Dear CEERES Friends and Associates,
As 2022 comes to a close, we wanted to take a moment to reflect on the Center’s activities of the past few years, and also let you know how you might help to support the Center. As we reported in our welcome letter in October, CEERES was unfortunately not successful in our application for Title VI NRC and FLAS funding for the 2022-2026 cycle. As promised, we have continued to support the vital research, teaching, and events of our affiliated faculty and students. While we explore options for the futures, CEERES will continue to produce the same compelling programming that our community has come to expect.
Here at CEERES we have always been invested in providing our community with the broader context to better understand the major events happening in the region. That has been especially true following Russia’s invasion of Ukraine. CEERES has leveraged its unique position in the University to coordinate a multi-disciplinary response across divisions, schools, and departments. We partnered with the Pearson Institute on a series of roundtables focusing on the most immediate issues and events related to the war (the most recent roundtable can viewed here). This programing has also been supplemented by lectures and roundtables on broader issues in Ukrainian culture. CEERES will continue to focus on Ukraine in the new year. In partnership with CMES and CEAS, our annual International Education conference will focus on the global impacts of the Russia-Ukraine War. Please keep an eye on our eBulletin or our website for more information on this event (Beyond the Headlines: The Russia-Ukraine War and Its Global Impacts) which will take place on Friday, February 3.
Over the past few years, CEERES has worked to showcase the viewpoints of people closest to the main events taking place in the region. We organized roundtables covering the 2020 protests in Belarus and the 2021 protests in Russia, as well as a roundtable on the politics of COVID-19 vaccines created in Russia and China. At the core of our professional development events for educators in recent years have been current issues involving Russian disinformation campaigns, impact of COVID on immigration in the region, and democratic backsliding. This connection has continued into this year with the “Belarus: Faces of Resistance” exhibit which featured the work of nine artists, photojournalists, and filmmakers from Belarus, chronicling the popular protests of Summer 2020.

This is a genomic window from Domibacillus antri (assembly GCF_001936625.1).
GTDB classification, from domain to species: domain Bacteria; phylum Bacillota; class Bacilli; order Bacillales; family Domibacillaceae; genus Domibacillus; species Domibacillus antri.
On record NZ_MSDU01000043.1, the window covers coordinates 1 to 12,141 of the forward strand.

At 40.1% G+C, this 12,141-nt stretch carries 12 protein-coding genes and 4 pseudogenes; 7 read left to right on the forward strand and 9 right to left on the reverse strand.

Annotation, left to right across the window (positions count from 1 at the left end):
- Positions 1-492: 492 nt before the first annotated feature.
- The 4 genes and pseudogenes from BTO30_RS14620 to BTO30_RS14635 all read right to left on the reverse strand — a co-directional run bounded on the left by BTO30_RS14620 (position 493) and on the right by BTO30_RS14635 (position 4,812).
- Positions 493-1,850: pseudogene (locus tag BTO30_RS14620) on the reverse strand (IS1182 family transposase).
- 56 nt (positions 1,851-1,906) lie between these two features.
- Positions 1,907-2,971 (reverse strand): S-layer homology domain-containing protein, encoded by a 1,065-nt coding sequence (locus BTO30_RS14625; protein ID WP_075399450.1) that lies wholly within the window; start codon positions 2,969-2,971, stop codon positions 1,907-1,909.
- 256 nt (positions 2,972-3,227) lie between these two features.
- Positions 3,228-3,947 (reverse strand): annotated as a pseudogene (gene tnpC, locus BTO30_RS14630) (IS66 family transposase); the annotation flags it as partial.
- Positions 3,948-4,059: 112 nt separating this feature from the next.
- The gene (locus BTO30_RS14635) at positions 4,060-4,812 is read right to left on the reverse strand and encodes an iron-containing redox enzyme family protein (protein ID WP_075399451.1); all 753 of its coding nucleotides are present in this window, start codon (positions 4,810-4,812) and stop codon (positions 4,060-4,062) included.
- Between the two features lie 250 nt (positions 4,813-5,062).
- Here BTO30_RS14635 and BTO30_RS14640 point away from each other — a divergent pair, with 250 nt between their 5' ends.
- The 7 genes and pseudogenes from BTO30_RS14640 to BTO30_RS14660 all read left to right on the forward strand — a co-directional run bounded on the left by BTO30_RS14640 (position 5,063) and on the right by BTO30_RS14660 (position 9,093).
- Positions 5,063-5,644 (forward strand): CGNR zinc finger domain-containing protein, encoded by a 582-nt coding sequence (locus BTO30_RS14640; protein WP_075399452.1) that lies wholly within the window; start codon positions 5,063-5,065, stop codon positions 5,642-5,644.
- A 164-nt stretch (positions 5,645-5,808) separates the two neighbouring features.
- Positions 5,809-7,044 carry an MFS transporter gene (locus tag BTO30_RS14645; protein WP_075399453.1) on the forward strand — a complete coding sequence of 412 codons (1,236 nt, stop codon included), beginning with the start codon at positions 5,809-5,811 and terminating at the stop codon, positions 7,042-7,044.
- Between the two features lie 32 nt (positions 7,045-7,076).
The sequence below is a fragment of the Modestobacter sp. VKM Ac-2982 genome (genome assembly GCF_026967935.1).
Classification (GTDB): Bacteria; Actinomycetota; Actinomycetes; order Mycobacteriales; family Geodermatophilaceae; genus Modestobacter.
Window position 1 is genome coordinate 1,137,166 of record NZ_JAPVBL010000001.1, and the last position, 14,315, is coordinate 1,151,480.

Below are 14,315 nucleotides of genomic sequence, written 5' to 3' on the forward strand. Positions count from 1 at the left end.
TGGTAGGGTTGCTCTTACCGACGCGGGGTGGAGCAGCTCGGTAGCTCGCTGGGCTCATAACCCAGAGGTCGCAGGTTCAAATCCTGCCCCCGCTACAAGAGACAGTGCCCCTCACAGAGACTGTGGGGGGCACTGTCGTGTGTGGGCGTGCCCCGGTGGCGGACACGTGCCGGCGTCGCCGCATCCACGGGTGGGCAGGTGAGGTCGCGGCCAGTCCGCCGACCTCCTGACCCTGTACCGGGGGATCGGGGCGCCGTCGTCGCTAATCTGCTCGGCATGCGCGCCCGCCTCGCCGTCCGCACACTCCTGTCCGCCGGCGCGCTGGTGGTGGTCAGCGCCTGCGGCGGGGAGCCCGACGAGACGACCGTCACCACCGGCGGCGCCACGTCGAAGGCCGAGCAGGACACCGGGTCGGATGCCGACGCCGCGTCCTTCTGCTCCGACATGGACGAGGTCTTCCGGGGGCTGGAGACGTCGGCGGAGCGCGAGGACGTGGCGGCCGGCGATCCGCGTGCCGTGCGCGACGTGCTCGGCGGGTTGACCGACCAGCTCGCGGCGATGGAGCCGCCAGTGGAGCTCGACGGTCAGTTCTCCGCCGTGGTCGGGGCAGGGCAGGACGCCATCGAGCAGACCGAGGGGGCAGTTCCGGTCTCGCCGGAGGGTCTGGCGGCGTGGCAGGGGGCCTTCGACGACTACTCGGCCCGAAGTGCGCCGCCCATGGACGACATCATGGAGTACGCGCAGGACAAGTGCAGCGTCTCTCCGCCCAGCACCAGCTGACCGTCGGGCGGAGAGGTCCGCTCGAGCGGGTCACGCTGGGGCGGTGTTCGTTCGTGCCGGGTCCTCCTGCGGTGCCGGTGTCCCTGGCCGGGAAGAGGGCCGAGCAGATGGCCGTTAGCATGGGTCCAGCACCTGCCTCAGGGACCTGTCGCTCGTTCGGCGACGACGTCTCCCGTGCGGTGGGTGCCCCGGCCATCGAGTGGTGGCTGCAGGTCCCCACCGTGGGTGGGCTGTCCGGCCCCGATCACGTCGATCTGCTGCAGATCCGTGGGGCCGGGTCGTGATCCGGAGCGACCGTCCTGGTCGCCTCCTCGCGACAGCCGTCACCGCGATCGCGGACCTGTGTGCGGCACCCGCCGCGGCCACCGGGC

CEERES has also maintained its continued support of conferences and lectures on those issues that might not be in the headlines but are of vital importance to those seeking a more complex understanding of the region. Our CEERES Director’s lecture series has showcased scholarship at the intersection of area and disciplinary studies. COVID has made traditional conferences more challenging in the past few years. But we have continued to support that deeper exploration of important topics, such as with the conference series “Deglobalization and Anti-Globalism in Central Europe” which examined issues of globalization and its opponents from various disciplinary perspectives. This year has seen the return to more traditional in-person or hybrid conferences with “Global Anti-Gender and Anti-LGBTQ+ Politics: Historical Continuities, Transnational Connections, Contested Futures” in October 2022 which examined the social movements and political campaigns challenging women’s rights and LGBTQ+ equality that have mobilized publics across the globe, from West Africa to Central and Eastern Europe, South Asia to North America.
Finally, a discussion of recent CEERES events would be incomplete without mentioning CEERES of Voices, which has been one of the most popular series since its inception in January of 2017. This author-centered series of readings and conversations on books from or about Central and Eastern Europe, Russia, Central Eurasia, and the Caucasus has brought a wide array of authors and genres to Chicago (in person and virtually). Serihy Zhadan, Dubravka Ugresic, Nina Jankowicz, Masha Gessen, among others have discussed their books at the Seminary Co-op (and you can find their interviews on our YouTube channel). In recent years our series has moved into the virtual space, but it has continued to highlight the work of UChicago faculty, novels, and children’s books. The series will return on January 12th with a conversation focusing on Emily Greble’s Muslims and the Making of Modern Europe (register here).
It has been a productive few years. Despite the challenges to come as we explore Center life without Title VI funding, we are looking forward to the years to come. Indeed, given the tragic events of the past year, the importance of critical thinking and accurate information about regional issues has never been more evident. If you are able, we ask that you consider supporting the Center in its future activities with a tax-deductible financial contribution. We wish you all the best for the coming year and hope to see you in person or on Zoom for one of our upcoming events.